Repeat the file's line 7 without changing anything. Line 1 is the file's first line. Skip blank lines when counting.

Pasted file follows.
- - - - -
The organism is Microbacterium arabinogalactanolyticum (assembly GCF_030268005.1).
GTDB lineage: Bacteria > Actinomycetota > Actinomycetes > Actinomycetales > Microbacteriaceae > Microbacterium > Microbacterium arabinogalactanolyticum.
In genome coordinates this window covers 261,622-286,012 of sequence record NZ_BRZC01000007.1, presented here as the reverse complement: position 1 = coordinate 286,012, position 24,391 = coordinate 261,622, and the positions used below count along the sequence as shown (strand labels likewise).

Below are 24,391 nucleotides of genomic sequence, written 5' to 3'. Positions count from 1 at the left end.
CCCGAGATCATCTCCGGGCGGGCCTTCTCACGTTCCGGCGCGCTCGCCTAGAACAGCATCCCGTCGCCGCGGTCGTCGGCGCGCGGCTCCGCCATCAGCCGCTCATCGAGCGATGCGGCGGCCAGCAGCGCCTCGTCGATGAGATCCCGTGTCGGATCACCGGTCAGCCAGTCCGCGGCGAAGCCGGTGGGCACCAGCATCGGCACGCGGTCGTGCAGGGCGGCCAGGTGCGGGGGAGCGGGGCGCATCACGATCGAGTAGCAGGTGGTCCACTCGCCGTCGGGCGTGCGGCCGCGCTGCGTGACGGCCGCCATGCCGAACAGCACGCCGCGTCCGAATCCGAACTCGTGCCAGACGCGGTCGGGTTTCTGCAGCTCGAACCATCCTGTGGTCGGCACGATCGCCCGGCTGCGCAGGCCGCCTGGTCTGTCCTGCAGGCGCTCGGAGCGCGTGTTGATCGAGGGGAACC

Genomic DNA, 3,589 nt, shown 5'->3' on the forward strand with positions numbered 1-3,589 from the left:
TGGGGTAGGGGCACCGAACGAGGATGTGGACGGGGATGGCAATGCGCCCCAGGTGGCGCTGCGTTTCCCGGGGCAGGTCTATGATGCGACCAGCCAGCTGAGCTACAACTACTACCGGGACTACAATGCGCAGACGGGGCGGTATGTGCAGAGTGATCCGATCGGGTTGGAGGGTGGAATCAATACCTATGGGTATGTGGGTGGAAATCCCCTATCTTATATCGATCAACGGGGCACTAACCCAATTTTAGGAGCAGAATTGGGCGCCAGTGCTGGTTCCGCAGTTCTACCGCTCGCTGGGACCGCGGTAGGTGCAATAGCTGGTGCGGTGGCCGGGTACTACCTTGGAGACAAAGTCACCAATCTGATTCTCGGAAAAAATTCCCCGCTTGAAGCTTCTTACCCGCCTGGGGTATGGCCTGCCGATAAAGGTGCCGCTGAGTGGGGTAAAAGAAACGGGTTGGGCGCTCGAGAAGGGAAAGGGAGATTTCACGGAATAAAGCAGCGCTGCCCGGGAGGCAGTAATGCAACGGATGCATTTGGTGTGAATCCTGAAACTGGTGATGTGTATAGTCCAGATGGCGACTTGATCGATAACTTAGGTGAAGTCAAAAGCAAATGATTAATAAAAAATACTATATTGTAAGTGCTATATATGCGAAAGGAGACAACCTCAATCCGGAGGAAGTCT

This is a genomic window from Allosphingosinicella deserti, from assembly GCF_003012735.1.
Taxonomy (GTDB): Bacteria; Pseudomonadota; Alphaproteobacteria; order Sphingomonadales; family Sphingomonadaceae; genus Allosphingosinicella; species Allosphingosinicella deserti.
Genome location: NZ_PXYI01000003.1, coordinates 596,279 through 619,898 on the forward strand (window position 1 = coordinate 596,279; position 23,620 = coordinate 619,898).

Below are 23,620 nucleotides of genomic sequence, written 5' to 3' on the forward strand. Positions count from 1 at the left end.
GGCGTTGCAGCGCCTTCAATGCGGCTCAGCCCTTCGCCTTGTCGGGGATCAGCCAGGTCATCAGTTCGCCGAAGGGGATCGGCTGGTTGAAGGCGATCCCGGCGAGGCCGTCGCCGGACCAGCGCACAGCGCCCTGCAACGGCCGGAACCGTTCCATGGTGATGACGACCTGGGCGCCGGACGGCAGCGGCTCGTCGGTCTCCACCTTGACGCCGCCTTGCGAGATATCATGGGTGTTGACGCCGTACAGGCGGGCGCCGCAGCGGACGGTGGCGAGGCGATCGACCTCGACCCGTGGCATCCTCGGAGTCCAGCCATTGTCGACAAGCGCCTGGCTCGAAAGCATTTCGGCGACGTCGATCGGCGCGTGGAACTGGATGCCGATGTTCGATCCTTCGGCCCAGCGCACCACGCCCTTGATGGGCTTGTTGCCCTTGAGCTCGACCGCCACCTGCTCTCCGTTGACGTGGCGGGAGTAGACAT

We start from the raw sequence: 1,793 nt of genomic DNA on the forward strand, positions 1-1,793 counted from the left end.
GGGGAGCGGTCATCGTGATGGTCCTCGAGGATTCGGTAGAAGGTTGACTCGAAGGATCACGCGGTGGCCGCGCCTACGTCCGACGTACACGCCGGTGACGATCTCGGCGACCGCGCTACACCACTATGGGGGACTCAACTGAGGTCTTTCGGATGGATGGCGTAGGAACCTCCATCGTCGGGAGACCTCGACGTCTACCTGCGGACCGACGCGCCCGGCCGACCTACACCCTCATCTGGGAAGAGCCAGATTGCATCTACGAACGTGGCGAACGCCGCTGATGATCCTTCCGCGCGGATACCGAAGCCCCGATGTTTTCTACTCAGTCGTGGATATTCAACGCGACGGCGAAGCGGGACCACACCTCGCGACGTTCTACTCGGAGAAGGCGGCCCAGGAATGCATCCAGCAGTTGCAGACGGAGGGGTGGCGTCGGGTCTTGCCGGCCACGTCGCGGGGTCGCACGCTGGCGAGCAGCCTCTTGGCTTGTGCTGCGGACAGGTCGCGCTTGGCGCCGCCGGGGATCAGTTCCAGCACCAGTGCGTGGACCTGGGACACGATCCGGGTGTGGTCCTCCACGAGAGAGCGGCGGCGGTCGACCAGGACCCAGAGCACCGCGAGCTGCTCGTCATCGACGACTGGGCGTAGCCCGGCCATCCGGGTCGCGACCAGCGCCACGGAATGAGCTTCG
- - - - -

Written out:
TGGGGTAGGGGCACCGAACGAGGATGTGGACGGGGATGGCAATGCGCCCCAGGTGGCGCTGCGTTTCCCGGGGCAGGTCTATGATGCGACCAGCCAGCTGAGCTACAACTACTACCGGGACTACAATGCGCAGACGGGGCGGTATGTGCAGAGTGATCCGATCGGGTTGGAGGGTGGAATCAATACCTATGGGTATGTGGGTGGAAATCCCCTATCTTATATCGATCAACGGGGCACTAACCCAATTTTAGGAGCAGAATTGGGCGCCAGTGCTGGTTCCGCAGTTCTACCGCTCGCTGGGACCGCGGTAGGTGCAATAGCTGGTGCGGTGGCCGGGTACTACCTTGGAGACAAAGTCACCAATCTGATTCTCGGAAAAAATTCCCCGCTTGAAGCTTCTTACCCGCCTGGGGTATGGCCTGCCGATAAAGGTGCCGCTGAGTGGGGTAAAAGAAACGGGTTGGGCGCTCGAGAAGGGAAAGGGAGATTTCACGGAATAAAGCAGCGCTGCCCGGGAGGCAGTAATGCAACGGATGCATTTGGTGTGAATCCTGAAACTGGTGATGTGTATAGTCCAGATGGCGACTTGATCGATAACTTAGGTGAAGTCAAAAGCAAATGATTAATAAAAAATACTATATTGTAAGTGCTATATATGCGAAAGGAGACAACCTCAATCCGGAGGAAGTCT